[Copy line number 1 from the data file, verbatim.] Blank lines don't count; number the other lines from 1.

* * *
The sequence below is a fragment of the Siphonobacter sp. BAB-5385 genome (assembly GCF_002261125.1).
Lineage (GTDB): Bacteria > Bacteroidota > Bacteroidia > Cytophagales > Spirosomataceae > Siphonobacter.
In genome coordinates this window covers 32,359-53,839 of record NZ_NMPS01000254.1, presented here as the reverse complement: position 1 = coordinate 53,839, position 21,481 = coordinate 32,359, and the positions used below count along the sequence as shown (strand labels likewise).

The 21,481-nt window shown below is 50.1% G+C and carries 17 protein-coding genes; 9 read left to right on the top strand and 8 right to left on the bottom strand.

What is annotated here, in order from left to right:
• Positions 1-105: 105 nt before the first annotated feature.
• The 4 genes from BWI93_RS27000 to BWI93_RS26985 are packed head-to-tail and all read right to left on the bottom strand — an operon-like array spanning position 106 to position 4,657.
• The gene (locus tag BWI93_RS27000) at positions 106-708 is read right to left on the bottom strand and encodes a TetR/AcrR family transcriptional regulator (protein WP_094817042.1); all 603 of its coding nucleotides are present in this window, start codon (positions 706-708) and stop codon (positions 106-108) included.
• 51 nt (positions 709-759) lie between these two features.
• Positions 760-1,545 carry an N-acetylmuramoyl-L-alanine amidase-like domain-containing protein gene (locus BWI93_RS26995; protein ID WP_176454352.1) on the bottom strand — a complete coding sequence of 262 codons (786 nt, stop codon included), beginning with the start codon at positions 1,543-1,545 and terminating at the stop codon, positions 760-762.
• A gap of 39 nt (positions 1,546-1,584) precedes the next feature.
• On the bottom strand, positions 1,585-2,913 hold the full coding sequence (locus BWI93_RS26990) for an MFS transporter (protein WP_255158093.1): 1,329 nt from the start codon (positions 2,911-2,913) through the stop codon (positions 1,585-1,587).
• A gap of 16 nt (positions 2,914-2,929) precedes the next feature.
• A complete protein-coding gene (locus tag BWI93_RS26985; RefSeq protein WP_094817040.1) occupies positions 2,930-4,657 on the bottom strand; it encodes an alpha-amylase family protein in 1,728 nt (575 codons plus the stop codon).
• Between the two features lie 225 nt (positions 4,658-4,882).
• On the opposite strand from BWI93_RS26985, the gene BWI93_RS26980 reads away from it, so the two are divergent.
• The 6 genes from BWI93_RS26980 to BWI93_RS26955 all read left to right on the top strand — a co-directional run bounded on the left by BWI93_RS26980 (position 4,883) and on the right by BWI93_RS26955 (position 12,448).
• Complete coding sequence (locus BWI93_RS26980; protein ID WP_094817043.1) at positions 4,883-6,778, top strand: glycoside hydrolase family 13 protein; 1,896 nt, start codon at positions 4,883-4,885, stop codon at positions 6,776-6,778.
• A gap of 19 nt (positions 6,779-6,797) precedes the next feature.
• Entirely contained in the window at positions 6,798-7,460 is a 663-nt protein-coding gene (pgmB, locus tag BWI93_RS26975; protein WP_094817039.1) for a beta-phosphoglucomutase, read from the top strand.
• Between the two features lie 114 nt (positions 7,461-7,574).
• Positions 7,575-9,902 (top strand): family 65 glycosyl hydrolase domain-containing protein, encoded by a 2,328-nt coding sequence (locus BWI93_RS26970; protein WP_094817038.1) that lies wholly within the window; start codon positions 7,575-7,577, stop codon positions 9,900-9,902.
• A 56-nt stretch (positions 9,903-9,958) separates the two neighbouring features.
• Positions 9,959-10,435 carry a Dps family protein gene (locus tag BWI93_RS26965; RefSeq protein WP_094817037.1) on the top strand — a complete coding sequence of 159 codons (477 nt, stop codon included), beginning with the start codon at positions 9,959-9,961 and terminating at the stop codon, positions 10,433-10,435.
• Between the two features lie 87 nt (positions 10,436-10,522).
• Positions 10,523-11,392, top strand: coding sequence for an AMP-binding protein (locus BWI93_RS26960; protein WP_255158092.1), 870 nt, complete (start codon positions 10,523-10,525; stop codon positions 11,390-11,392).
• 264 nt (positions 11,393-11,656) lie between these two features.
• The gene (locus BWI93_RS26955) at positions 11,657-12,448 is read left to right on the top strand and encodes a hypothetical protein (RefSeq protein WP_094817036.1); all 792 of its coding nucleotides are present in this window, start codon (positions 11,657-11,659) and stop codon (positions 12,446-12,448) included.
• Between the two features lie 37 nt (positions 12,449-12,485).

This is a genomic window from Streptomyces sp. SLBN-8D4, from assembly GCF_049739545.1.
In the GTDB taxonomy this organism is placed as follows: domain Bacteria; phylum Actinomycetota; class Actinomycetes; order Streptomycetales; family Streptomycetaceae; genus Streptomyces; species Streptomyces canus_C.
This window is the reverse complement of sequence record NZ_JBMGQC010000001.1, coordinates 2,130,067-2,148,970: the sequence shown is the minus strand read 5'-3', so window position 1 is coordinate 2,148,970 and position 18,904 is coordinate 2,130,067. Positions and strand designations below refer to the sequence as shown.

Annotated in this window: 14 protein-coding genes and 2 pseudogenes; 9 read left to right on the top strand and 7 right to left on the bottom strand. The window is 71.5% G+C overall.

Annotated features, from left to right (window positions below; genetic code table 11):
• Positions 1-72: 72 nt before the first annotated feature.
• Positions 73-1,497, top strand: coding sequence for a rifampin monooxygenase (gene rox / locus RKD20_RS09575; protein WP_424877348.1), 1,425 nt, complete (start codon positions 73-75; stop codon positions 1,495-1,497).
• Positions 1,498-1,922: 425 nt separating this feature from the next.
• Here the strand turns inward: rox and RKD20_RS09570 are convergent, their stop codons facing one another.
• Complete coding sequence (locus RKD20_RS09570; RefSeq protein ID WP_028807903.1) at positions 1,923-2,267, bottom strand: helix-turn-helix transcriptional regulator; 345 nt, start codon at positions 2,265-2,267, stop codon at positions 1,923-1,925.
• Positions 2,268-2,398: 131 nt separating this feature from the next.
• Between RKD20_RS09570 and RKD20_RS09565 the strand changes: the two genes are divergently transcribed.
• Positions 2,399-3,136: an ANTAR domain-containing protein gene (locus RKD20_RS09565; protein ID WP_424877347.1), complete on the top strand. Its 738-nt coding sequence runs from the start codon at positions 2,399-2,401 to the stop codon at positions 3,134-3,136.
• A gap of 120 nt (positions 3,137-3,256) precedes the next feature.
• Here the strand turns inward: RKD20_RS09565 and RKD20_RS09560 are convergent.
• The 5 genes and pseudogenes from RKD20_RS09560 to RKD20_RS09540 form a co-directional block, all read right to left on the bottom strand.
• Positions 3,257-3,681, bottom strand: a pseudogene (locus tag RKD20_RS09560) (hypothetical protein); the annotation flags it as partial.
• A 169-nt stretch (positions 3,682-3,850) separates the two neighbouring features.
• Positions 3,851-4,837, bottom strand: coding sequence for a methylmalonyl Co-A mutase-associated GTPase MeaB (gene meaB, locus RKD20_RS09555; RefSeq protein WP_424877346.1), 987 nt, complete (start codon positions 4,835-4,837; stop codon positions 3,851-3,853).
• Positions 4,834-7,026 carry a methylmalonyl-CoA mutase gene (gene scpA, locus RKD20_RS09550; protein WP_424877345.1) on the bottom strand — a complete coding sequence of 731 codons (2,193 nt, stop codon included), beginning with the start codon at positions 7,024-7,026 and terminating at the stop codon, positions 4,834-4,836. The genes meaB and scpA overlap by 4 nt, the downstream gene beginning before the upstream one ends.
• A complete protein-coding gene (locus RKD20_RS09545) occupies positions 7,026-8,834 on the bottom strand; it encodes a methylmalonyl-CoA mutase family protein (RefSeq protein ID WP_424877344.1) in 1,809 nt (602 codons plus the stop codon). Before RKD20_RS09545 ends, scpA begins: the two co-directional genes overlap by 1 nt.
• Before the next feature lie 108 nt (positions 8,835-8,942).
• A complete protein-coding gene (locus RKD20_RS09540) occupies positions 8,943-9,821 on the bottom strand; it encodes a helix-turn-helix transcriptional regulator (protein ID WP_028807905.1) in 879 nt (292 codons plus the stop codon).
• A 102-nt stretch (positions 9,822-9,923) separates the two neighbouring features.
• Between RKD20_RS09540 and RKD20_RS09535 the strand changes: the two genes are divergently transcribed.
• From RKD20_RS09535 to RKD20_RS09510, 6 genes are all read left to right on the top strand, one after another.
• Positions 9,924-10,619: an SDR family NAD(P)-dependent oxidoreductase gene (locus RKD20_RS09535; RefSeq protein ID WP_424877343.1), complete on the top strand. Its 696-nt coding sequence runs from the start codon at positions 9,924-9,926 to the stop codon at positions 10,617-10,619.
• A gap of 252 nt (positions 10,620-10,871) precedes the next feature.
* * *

The sequence below is a fragment of the Siphonobacter sp. BAB-5385 genome (assembly GCF_002261125.1).